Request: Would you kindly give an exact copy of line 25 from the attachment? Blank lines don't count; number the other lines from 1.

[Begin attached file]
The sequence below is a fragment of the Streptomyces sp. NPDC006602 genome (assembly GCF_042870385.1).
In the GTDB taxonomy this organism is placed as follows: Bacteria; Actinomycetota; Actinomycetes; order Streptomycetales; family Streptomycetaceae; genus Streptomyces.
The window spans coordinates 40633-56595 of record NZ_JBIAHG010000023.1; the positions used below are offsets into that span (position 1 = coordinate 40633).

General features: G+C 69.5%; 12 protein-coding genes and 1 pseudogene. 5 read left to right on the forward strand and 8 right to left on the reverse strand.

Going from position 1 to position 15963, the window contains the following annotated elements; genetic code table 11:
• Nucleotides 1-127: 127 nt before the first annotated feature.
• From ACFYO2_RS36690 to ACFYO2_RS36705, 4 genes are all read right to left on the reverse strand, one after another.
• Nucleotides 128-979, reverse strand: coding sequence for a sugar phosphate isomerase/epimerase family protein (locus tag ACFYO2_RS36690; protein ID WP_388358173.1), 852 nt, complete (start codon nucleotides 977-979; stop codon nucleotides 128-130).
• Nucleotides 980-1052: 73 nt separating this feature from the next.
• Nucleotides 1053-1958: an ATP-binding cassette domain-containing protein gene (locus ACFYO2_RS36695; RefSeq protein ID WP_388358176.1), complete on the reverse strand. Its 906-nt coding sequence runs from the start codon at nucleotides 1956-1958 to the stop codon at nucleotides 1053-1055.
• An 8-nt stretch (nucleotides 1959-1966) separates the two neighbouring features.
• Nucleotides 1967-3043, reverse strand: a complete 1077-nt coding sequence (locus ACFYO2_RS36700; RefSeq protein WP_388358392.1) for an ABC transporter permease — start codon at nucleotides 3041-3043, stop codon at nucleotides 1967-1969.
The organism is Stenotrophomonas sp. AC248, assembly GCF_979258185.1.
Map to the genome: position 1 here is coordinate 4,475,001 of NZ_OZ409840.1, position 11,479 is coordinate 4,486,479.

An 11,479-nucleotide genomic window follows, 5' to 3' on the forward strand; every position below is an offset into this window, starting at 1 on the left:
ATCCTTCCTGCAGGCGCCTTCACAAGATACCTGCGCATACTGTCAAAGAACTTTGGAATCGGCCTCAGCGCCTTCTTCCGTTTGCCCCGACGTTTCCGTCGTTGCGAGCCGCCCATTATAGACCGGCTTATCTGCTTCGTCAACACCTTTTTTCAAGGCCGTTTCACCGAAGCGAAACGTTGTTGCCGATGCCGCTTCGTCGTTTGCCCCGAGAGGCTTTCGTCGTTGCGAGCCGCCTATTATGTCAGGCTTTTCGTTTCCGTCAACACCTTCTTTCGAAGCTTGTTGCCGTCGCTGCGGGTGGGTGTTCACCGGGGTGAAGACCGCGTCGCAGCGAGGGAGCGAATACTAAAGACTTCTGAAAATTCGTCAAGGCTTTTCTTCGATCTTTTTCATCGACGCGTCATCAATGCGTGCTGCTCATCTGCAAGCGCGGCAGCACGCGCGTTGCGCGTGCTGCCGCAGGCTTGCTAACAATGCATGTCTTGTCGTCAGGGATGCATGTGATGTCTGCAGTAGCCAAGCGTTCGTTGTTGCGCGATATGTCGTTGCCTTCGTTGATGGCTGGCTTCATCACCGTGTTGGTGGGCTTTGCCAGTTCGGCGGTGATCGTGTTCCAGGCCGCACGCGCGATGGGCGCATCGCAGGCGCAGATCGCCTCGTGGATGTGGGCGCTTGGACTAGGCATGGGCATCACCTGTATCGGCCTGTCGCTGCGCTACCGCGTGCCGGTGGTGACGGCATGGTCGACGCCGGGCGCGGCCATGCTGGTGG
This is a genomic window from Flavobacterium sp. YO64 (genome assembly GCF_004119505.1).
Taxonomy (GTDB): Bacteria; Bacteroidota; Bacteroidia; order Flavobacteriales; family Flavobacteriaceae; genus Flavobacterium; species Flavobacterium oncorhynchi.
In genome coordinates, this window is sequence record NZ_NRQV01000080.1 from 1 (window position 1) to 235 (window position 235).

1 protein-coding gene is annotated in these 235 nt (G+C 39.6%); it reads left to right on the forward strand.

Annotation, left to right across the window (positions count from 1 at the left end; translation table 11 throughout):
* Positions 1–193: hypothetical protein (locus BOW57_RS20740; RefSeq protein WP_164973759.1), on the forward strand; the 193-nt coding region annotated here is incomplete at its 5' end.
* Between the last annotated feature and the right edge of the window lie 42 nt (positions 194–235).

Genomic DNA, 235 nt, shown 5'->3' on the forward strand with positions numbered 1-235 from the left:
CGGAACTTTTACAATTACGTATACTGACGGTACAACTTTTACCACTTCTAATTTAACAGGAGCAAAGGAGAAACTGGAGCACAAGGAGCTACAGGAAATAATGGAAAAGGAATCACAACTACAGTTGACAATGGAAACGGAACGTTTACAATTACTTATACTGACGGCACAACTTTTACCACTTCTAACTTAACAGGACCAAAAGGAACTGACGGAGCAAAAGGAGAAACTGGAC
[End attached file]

CGGAACTTTTACAATTACGTATACTGACGGTACAACTTTTACCACTTCTAATTTAACAGGAGCAAAGGAGAAACTGGAGCACAAGGAGCTACAGGAAATAATGGAAAAGGAATCACAACTACAGTTGACAATGGAAACGGAACGTTTACAATTACTTATACTGACGGCACAACTTTTACCACTTCTAACTTAACAGGACCAAAAGGAACTGACGGAGCAAAAGGAGAAACTGGAC